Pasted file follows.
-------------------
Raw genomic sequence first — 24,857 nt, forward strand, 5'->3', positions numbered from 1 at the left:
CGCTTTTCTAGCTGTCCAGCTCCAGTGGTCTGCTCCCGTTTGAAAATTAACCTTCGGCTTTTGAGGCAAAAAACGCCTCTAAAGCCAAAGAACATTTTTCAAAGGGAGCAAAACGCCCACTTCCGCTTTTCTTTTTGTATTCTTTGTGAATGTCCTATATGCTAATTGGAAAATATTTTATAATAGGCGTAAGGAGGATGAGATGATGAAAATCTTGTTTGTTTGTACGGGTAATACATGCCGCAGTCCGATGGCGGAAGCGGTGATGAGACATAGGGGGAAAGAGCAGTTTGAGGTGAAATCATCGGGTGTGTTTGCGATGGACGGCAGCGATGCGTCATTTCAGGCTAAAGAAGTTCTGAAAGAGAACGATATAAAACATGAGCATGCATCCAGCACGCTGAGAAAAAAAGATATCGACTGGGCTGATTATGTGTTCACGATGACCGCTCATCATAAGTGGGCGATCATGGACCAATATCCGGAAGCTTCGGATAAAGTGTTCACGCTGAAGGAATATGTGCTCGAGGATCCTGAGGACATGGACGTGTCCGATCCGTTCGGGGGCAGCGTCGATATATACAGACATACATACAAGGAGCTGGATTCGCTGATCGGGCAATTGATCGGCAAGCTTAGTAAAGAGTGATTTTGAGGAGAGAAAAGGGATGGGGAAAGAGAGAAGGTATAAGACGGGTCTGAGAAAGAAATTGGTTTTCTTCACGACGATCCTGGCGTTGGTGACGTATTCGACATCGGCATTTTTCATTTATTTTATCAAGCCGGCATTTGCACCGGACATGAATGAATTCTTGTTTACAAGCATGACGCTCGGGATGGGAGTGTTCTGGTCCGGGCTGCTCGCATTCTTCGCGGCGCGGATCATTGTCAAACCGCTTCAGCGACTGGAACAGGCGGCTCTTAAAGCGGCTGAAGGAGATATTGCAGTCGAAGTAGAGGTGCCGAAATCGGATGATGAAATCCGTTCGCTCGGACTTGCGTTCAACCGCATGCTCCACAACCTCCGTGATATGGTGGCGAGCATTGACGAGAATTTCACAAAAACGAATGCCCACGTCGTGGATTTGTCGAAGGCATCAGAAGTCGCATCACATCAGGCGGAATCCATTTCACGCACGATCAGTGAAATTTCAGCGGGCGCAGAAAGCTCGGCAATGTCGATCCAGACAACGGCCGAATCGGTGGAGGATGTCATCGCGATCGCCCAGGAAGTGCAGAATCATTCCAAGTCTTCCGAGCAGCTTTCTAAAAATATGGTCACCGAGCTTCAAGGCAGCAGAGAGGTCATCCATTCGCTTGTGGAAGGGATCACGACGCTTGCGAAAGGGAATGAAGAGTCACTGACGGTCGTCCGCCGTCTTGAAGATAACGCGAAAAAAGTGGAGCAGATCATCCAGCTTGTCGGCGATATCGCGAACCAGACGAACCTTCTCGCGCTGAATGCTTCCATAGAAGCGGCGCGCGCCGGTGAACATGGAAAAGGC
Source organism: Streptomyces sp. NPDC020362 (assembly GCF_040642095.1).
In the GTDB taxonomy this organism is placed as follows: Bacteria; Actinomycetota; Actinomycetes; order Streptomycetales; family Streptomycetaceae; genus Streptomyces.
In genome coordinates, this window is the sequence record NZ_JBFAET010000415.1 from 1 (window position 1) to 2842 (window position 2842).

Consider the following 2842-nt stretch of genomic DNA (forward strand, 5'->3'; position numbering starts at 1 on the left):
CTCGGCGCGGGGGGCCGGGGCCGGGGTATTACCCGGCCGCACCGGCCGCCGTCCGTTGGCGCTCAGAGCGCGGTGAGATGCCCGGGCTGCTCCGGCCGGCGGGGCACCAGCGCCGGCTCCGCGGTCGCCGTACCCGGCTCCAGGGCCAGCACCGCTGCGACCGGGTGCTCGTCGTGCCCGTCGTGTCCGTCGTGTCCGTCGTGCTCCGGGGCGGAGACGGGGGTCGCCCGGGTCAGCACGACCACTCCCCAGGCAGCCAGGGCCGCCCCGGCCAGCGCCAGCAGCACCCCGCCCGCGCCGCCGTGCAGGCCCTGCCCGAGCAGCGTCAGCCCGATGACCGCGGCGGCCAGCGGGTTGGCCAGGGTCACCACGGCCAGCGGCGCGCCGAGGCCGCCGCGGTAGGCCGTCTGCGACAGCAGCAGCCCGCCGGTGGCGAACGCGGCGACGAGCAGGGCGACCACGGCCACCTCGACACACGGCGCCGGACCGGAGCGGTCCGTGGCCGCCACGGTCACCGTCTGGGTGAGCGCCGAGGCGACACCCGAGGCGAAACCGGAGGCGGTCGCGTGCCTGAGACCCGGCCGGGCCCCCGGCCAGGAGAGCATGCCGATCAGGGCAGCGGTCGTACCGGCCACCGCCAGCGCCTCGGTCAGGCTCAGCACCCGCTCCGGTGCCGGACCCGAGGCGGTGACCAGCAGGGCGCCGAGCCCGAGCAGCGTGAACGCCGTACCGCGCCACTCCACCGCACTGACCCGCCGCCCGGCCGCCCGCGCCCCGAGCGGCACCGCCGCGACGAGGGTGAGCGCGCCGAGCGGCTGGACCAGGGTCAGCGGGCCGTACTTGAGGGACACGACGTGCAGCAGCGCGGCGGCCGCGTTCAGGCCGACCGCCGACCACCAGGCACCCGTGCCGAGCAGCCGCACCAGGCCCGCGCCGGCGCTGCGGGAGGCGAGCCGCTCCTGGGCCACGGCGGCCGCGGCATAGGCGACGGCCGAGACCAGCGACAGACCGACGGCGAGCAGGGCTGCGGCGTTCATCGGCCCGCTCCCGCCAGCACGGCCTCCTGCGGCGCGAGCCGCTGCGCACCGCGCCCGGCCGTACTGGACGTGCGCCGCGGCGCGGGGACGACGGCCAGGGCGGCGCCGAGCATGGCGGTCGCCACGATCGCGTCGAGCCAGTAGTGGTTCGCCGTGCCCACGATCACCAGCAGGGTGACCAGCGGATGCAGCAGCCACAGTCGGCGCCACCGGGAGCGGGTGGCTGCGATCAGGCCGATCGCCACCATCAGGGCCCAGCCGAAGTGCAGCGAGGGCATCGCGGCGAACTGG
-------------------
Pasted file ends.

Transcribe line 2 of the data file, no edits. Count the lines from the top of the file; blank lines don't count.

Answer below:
CGCTTTTCTAGCTGTCCAGCTCCAGTGGTCTGCTCCCGTTTGAAAATTAACCTTCGGCTTTTGAGGCAAAAAACGCCTCTAAAGCCAAAGAACATTTTTCAAAGGGAGCAAAACGCCCACTTCCGCTTTTCTTTTTGTATTCTTTGTGAATGTCCTATATGCTAATTGGAAAATATTTTATAATAGGCGTAAGGAGGATGAGATGATGAAAATCTTGTTTGTTTGTACGGGTAATACATGCCGCAGTCCGATGGCGGAAGCGGTGATGAGACATAGGGGGAAAGAGCAGTTTGAGGTGAAATCATCGGGTGTGTTTGCGATGGACGGCAGCGATGCGTCATTTCAGGCTAAAGAAGTTCTGAAAGAGAACGATATAAAACATGAGCATGCATCCAGCACGCTGAGAAAAAAAGATATCGACTGGGCTGATTATGTGTTCACGATGACCGCTCATCATAAGTGGGCGATCATGGACCAATATCCGGAAGCTTCGGATAAAGTGTTCACGCTGAAGGAATATGTGCTCGAGGATCCTGAGGACATGGACGTGTCCGATCCGTTCGGGGGCAGCGTCGATATATACAGACATACATACAAGGAGCTGGATTCGCTGATCGGGCAATTGATCGGCAAGCTTAGTAAAGAGTGATTTTGAGGAGAGAAAAGGGATGGGGAAAGAGAGAAGGTATAAGACGGGTCTGAGAAAGAAATTGGTTTTCTTCACGACGATCCTGGCGTTGGTGACGTATTCGACATCGGCATTTTTCATTTATTTTATCAAGCCGGCATTTGCACCGGACATGAATGAATTCTTGTTTACAAGCATGACGCTCGGGATGGGAGTGTTCTGGTCCGGGCTGCTCGCATTCTTCGCGGCGCGGATCATTGTCAAACCGCTTCAGCGACTGGAACAGGCGGCTCTTAAAGCGGCTGAAGGAGATATTGCAGTCGAAGTAGAGGTGCCGAAATCGGATGATGAAATCCGTTCGCTCGGACTTGCGTTCAACCGCATGCTCCACAACCTCCGTGATATGGTGGCGAGCATTGACGAGAATTTCACAAAAACGAATGCCCACGTCGTGGATTTGTCGAAGGCATCAGAAGTCGCATCACATCAGGCGGAATCCATTTCACGCACGATCAGTGAAATTTCAGCGGGCGCAGAAAGCTCGGCAATGTCGATCCAGACAACGGCCGAATCGGTGGAGGATGTCATCGCGATCGCCCAGGAAGTGCAGAATCATTCCAAGTCTTCCGAGCAGCTTTCTAAAAATATGGTCACCGAGCTTCAAGGCAGCAGAGAGGTCATCCATTCGCTTGTGGAAGGGATCACGACGCTTGCGAAAGGGAATGAAGAGTCACTGACGGTCGTCCGCCGTCTTGAAGATAACGCGAAAAAAGTGGAGCAGATCATCCAGCTTGTCGGCGATATCGCGAACCAGACGAACCTTCTCGCGCTGAATGCTTCCATAGAAGCGGCGCGCGCCGGTGAACATGGAAAAGGC